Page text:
7 On-Orbit and Entry Preliminary Design Review (PDR). SpaceX will hold an On-Orbit and Entry Preliminary Design Review (PDR) to demonstrate that the overall CTS preliminary design for orbit, rendezvous and docking with the ISS, and entry flight regimes meets all requirements with acceptable risk and within schedule constraints and that it establishes the basis for proceeding with detailed design. July 2013 Complete $34 Million
7A Delta Ground Systems Preliminary Design Review (PDR). A PDR of the delta ground systems.
July 2013 Complete $1
Million
8 In-Flight Abort Test Review. SpaceX will hold an In-Flight Abort Test Review to demonstrate the maturity of the in-flight abort test article design and test concept of operations. September 2013 Complete $10 Million
9 Safety Review. SpaceX will hold a Safety Review at the SpaceX headquarters in Hawthorne, CA, or a nearby facility to demonstrate that the CTS design is progressing toward meeting the Commercial Crew Program’s safety goals. October 2013 Complete $50 Million
10 Flight Review of Upgraded Falcon 9. SpaceX will conduct a review of a launch of the upgraded Falcon 9 launch vehicle demonstrating the operation of enhanced first-stage M1D engines, stage separation systems, enhanced second-stage MVacD engine and mission-critical vehicle telemetry during flight. Demonstration of the upgraded launch vehicle will serve as a risk reduction for the planned inflight abort test. November 2013 Compete $0
15A Dragon Parachute Tests Phases I & II. SpaceX will conduct parachute drop tests in order to validate the new parachute design as capable of supporting a pad abort event. Milestone 15A included a crane drop test. November 2013 Complete $15 Million
15B Dragon Parachute Tests Phases I & II. SpaceX will conduct parachute drop tests in order to validate the new parachute design as capable of supporting a pad abort event. Milestone 15B featured a helicopter drop test. November 2013 Complete $5 Million
TOTAL TO DATE
(OUT OF $460 MILLION):
$330 Million
11 Pad Abort Test. SpaceX will conduct a pad abort test of the Dragon spacecraft. The scenario where an abort is initiated while the CTS is still on the pad is a design driver for the launch abort system as it dictates the total impulse and also requires parachute deployment in close proximity to the ground. December 2013 Pending 3Q 2014 $30 Million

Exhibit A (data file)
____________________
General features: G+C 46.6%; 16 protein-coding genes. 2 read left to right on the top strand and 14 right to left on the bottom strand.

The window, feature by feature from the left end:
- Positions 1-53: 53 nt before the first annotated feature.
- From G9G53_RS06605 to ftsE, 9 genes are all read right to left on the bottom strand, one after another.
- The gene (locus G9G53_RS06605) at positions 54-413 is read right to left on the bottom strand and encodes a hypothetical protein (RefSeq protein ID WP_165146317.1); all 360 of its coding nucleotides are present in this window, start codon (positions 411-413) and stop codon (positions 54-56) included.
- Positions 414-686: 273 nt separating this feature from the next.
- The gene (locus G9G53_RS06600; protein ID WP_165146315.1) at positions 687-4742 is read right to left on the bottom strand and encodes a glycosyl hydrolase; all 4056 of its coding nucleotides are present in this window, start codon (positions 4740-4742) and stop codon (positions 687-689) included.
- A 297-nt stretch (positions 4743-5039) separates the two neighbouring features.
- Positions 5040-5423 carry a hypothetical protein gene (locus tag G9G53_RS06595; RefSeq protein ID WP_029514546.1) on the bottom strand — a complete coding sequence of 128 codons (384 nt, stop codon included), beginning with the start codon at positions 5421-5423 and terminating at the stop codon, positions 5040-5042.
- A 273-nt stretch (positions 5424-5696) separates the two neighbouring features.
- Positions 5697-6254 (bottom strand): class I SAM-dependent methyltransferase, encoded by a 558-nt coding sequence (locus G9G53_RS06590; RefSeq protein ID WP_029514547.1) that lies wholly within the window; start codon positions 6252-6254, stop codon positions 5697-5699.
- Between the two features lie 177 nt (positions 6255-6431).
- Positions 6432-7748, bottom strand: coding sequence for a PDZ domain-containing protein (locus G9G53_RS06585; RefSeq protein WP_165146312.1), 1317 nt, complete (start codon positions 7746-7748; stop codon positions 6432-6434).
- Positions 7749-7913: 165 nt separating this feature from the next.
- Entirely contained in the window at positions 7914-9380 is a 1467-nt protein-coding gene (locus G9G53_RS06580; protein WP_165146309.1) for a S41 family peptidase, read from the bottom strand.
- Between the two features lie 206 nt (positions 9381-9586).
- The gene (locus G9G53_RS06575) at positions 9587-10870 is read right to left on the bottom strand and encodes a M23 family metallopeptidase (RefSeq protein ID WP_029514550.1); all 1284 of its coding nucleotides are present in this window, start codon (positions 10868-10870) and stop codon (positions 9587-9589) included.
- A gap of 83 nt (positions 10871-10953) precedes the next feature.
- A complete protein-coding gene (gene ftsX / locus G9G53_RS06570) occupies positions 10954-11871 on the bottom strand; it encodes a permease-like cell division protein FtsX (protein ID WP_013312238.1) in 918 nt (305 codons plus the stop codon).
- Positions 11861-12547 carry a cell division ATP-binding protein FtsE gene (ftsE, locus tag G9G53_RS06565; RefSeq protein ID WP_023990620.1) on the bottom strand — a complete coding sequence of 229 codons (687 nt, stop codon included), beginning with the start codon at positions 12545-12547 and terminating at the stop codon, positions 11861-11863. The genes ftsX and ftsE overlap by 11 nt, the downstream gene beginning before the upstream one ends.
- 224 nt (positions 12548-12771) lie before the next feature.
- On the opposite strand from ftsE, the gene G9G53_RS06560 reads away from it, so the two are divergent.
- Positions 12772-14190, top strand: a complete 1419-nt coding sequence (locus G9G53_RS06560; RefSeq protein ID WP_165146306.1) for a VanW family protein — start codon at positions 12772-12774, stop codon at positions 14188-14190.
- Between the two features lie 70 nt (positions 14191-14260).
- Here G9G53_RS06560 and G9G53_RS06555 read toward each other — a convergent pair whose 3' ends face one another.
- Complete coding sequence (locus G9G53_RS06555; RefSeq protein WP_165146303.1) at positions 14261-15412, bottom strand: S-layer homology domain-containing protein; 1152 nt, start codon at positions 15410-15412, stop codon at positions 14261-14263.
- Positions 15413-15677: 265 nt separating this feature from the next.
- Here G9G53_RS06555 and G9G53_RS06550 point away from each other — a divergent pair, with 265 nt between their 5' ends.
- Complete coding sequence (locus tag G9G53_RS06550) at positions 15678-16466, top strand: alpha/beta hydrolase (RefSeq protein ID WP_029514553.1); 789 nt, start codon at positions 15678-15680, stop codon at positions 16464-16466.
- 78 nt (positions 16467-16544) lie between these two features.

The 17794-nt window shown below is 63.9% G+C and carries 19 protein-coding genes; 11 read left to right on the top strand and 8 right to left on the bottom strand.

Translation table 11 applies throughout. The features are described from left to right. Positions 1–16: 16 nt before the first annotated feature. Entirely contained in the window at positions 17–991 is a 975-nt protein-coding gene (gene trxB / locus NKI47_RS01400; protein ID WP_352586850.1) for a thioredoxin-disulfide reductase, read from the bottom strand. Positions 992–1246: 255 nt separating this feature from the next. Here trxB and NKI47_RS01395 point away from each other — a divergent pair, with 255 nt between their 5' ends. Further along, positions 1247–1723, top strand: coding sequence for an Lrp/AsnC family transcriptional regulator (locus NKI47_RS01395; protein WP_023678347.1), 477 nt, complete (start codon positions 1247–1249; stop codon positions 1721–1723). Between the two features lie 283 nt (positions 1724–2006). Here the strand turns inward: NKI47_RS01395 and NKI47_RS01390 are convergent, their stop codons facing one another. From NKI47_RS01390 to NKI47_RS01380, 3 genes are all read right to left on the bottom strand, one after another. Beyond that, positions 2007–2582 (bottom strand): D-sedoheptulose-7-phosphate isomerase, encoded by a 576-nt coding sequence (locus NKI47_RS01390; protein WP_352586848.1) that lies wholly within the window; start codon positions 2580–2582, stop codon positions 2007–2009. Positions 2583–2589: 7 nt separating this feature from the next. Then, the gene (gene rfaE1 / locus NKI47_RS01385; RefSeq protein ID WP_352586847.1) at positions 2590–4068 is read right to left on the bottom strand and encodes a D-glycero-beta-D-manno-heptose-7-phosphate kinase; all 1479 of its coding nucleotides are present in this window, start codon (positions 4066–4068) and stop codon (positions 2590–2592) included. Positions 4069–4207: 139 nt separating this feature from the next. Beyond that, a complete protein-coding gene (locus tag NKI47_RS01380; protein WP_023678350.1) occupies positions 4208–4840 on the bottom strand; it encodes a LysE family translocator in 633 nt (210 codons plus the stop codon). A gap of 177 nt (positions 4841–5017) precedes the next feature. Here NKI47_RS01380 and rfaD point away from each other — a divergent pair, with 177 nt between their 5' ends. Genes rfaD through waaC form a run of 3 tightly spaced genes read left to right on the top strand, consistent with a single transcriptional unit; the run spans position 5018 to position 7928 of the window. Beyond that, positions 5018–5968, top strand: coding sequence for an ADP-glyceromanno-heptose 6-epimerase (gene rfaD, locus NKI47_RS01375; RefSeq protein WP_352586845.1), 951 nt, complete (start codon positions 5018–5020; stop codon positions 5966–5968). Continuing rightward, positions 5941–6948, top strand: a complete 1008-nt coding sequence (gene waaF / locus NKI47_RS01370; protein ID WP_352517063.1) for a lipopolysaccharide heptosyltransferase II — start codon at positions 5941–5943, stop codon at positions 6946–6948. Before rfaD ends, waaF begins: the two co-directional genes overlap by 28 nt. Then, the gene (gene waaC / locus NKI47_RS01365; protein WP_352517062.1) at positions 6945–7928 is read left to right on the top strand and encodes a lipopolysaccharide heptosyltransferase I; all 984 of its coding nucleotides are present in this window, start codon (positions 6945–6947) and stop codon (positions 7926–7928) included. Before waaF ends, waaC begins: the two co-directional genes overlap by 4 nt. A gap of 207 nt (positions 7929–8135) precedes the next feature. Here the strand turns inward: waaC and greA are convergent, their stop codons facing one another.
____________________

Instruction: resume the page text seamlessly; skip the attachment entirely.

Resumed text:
12 Dragon Primary Structure Qualification. SpaceX will conduct static structural testing of all Dragon primary structure components to ultimate load factors, as applicable. This series of tests will validate the Dragon structure’s ability to maintain integrity during all driving load cases as well as verify the accuracy of math models used to analyze the Dragon structure. Individual tests will be designed to exercise all credible failure modes and minimum margin areas. January 2014 Pending 2Q 2014 $30 Million
13 Integrated Critical Design Review (CDR). SpaceX will hold an Integrated Critical Design Review (CDR) to demonstrate that the maturity of the CTS design is appropriate to support proceeding with full-scale fabrication, assembly, integration and test. March 2014 Pending 2Q 2014 $40 Million
14 In-Flight Abort Test. SpaceX will conduct an in-flight abort test of the Dragon spacecraft. The in-flight abort test will supplement the pad abort test and complete the corners-of-the-box stress cases. The in-flight abort scenario represents a Dragon abort while under propulsive flight of the launch vehicle during the worst-case dynamic loads on the CTS. April 2014 Pending 3Q 2014 $30 Million
TOTAL: $460 Million

NASA Commercial Crew Partners Complete Space System Milestones

Comments

nasa_commercial_crew_spacesuit
WASHINGTON (NASA PR) — NASA’s commercial space partners continue to meet milestones under agreements with the agency’s Commercial Crew Program (CCP), as they move forward in their development of spacecraft and rockets that will transport humans to destinations in low-Earth orbit.

The achievements in February are the latest development in a cycle that is seeing all four industry partners meet their milestones in their Commercial Crew Integrated Capability and Commercial Crew Development Round 2 agreements with the agency.

Blue Origin, The Boeing Company, Sierra Nevada Corporation (SNC) and Space Exploration Technology (SpaceX) are developing unique transportation systems and face challenging evaluations and tests in 2014. CCP’s engineering team is working closely with its partners as they develop the next generation of crewed spacecraft. Ultimately, NASA intends to certify and use commercial systems to fly astronauts from the United States to the International Space Station, and back.

Continue reading ‘NASA Commercial Crew Partners Complete Space System Milestones’